Africa and the Middle East
Concerning Africa and the Middle East, Macron’s foreign policy will resemble that of François Hollande. In Africa, Macron will continue normalising relations with African countries and will maintain a military presence in sub-Saharan Africa to help local forces fight against regional terrorist groups, such as Al-Qaeda and Boko-Haram. To maintain the influence of France and its enterprises in Africa, Macron hopes to increase investments in infrastructure and local enterprises in African economies, thus contributing to the latter’s development. Furthermore, to promote the francophone community, he wants to reinforce the ties between France and several African states — notably by cooperating in various domains such as the environment, innovation, and trade, although Macron has yet to specify which African states he hopes to increase cooperation with.
In the Middle East, there will also be a few changes under Macron’s foreign policy. Unlike his predecessor, Macron does not believe that the departure of President Bashar al-Assad from power is an imperative for intervening in the Syrian conflict. Rather, his main priority is to cooperate with other powers acting in Syria such as Turkey, the US, and Russia, while continuing to fight the growth of jihadism. Additionally, regarding the refugee crisis, Macron is in favor of facilitating integration of migrants into French society and enhancing European cooperation. This will entail greater border control and fairer repartitioning of refugees amongst European states, potentially re-opening the debate around the Dublin regulations. It is, however, uncertain whether he will succeed since many European leaders are growing increasingly opposed to accepting more, if any, refugees.
What about NATO?
While Charles de Gaulle initiated France’s departure from NATO in the 1960s, it is unlikely that Macron will make the same move. Under Macron, France will remain in the Transatlantic Alliance’s integrated military command and will preserve the role it had under President François Hollande. However, this is not without some caveats.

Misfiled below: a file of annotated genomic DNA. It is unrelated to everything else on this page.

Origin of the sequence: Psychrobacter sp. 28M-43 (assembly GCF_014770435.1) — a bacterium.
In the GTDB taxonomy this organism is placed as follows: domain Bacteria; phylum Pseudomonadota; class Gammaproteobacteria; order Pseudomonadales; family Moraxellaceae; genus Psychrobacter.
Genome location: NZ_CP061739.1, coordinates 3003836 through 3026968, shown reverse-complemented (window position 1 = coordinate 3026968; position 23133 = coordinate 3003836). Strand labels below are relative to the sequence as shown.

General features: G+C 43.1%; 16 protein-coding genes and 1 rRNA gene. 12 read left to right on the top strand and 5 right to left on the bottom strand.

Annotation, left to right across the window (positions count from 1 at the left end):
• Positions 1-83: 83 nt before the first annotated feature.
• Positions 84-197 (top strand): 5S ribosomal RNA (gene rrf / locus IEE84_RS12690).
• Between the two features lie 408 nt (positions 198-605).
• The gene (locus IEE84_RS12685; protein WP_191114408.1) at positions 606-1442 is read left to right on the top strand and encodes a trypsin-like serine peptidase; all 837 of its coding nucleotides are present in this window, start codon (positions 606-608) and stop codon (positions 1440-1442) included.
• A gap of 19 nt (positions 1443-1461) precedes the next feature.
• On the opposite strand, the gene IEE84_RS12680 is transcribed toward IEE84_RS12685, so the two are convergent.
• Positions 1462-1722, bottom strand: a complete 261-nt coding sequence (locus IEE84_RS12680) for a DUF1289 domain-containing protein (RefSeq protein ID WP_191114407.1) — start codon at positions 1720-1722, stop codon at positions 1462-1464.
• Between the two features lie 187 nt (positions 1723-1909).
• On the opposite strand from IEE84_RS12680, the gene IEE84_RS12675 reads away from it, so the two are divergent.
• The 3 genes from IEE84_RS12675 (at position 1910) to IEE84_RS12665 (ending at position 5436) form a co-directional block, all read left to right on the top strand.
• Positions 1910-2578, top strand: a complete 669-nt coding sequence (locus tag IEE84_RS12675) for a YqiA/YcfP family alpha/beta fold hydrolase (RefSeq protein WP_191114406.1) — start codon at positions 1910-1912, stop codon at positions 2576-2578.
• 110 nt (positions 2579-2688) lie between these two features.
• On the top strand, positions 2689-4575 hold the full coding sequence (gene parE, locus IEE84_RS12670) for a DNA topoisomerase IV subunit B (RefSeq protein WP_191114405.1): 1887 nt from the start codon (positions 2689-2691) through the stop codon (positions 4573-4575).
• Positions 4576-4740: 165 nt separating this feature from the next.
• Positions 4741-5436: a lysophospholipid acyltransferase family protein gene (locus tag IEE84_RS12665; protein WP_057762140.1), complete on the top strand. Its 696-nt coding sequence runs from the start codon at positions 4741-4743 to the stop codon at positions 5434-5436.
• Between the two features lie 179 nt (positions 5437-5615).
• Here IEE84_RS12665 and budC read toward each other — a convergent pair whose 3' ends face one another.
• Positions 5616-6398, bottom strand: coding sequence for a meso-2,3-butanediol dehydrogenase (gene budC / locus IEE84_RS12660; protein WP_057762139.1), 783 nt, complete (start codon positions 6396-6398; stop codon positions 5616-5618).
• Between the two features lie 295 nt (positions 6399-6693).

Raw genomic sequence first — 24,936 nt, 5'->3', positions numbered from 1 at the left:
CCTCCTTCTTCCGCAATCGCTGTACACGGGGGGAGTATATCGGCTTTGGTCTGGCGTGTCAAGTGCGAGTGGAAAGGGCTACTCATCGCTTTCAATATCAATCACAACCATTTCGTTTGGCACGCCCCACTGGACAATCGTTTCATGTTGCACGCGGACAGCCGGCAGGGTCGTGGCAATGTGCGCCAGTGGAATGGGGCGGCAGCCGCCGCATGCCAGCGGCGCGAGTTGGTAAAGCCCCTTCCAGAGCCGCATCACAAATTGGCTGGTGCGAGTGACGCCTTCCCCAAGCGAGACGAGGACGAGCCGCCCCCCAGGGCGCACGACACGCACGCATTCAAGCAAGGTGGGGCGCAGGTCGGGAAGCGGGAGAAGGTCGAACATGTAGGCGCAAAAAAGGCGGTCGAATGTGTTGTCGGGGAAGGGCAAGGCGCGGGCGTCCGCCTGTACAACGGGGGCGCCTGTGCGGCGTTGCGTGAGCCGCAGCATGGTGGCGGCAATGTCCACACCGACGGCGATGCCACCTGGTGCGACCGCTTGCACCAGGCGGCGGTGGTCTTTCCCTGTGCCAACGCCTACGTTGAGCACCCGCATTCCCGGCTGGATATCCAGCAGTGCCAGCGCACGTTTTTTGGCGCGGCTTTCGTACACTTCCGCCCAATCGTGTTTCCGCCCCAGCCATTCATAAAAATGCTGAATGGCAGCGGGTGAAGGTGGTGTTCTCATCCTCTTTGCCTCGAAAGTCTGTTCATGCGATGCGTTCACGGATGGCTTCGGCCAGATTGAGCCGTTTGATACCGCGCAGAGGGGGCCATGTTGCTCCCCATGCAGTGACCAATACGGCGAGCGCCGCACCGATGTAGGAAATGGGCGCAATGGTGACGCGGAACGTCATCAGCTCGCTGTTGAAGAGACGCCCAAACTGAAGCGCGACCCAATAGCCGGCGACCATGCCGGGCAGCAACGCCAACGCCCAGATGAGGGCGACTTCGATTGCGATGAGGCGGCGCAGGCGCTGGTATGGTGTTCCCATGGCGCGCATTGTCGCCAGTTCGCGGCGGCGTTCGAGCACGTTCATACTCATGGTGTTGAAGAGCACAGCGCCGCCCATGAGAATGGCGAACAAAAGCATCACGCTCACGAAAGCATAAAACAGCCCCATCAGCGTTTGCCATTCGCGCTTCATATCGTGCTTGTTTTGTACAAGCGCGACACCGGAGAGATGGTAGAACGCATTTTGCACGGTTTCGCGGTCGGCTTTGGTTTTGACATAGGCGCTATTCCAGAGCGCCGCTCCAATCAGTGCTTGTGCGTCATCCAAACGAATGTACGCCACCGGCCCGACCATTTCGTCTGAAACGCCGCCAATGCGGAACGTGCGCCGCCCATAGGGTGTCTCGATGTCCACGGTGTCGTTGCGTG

Besides the accession of several states in the Balkans region along with Finland and Sweden, Macron has shown opposition to the enlargement of NATO, and that France will only support NATO operations abroad if they coincide with its interests and meet specific criteria. For example, NATO may have to expect less cooperation from France during NATO operations that are not triggered by collective defence, and when there are no concrete proposals to end relevant crisises which are presented for intervention. Additionally, while one of Macron’s proposals involve an increase in defense spending above 2% of GDP, this is not necessarily a result of following NATO’s guidelines. Rather, the reasons behind this increase in defence spending involve seeking help to finance France’s military operations abroad while confronting growing threats of terrorism at home. Furthermore, what may be the biggest change, both for French foreign policy and for NATO, would be Macron’s success in reinforcing European defence cooperation mechanisms. This could potentially lead to less European involvement in NATO, as European states would no longer need the Alliance to ensure their security. However, it is uncertain whether Macron will actually succeed, as many EU states appear reluctant to reinforce EU defence capabilities.
Disclaimer: Any views or opinions expressed in articles are solely those of the authors and do not necessarily represent the views of the NATO Association of Canada.